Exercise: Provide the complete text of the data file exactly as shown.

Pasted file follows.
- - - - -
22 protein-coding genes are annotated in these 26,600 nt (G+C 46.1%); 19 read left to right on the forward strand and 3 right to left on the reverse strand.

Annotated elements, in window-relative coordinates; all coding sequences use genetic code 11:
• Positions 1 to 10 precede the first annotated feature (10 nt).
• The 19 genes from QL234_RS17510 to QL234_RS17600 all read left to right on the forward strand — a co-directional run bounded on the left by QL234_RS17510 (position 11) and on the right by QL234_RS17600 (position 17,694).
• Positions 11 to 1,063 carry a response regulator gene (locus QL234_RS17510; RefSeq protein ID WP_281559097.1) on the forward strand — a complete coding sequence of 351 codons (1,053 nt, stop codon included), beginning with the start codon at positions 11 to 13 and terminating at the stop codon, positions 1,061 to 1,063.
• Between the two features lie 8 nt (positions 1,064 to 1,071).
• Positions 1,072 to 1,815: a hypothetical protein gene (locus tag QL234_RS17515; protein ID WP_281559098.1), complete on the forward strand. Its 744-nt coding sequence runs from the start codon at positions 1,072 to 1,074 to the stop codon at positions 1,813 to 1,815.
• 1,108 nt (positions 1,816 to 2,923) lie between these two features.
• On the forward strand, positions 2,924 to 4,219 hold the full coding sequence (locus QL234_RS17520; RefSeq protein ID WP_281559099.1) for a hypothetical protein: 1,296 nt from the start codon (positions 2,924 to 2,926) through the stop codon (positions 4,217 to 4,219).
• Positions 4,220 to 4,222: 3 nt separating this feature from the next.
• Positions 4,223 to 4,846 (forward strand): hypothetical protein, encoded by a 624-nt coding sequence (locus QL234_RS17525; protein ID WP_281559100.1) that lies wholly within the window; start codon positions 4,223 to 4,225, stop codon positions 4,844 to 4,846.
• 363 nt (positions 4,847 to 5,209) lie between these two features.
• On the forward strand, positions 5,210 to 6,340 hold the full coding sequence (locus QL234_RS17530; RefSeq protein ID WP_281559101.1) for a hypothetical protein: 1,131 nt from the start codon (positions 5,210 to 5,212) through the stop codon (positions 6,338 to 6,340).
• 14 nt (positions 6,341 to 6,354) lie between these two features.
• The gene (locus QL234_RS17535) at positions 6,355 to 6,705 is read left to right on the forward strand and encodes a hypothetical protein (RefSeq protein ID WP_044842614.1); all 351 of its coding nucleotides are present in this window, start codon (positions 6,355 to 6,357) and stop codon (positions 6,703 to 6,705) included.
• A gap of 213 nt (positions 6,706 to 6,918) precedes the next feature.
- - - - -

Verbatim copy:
22 protein-coding genes are annotated in these 26,600 nt (G+C 46.1%); 19 read left to right on the forward strand and 3 right to left on the reverse strand.

Annotated elements, in window-relative coordinates; all coding sequences use genetic code 11:
• Positions 1 to 10 precede the first annotated feature (10 nt).
• The 19 genes from QL234_RS17510 to QL234_RS17600 all read left to right on the forward strand — a co-directional run bounded on the left by QL234_RS17510 (position 11) and on the right by QL234_RS17600 (position 17,694).
• Positions 11 to 1,063 carry a response regulator gene (locus QL234_RS17510; RefSeq protein ID WP_281559097.1) on the forward strand — a complete coding sequence of 351 codons (1,053 nt, stop codon included), beginning with the start codon at positions 11 to 13 and terminating at the stop codon, positions 1,061 to 1,063.
• Between the two features lie 8 nt (positions 1,064 to 1,071).
• Positions 1,072 to 1,815: a hypothetical protein gene (locus tag QL234_RS17515; protein ID WP_281559098.1), complete on the forward strand. Its 744-nt coding sequence runs from the start codon at positions 1,072 to 1,074 to the stop codon at positions 1,813 to 1,815.
• 1,108 nt (positions 1,816 to 2,923) lie between these two features.
• On the forward strand, positions 2,924 to 4,219 hold the full coding sequence (locus QL234_RS17520; RefSeq protein ID WP_281559099.1) for a hypothetical protein: 1,296 nt from the start codon (positions 2,924 to 2,926) through the stop codon (positions 4,217 to 4,219).
• Positions 4,220 to 4,222: 3 nt separating this feature from the next.
• Positions 4,223 to 4,846 (forward strand): hypothetical protein, encoded by a 624-nt coding sequence (locus QL234_RS17525; protein ID WP_281559100.1) that lies wholly within the window; start codon positions 4,223 to 4,225, stop codon positions 4,844 to 4,846.
• 363 nt (positions 4,847 to 5,209) lie between these two features.
• On the forward strand, positions 5,210 to 6,340 hold the full coding sequence (locus QL234_RS17530; RefSeq protein ID WP_281559101.1) for a hypothetical protein: 1,131 nt from the start codon (positions 5,210 to 5,212) through the stop codon (positions 6,338 to 6,340).
• 14 nt (positions 6,341 to 6,354) lie between these two features.
• The gene (locus QL234_RS17535) at positions 6,355 to 6,705 is read left to right on the forward strand and encodes a hypothetical protein (RefSeq protein ID WP_044842614.1); all 351 of its coding nucleotides are present in this window, start codon (positions 6,355 to 6,357) and stop codon (positions 6,703 to 6,705) included.
• A gap of 213 nt (positions 6,706 to 6,918) precedes the next feature.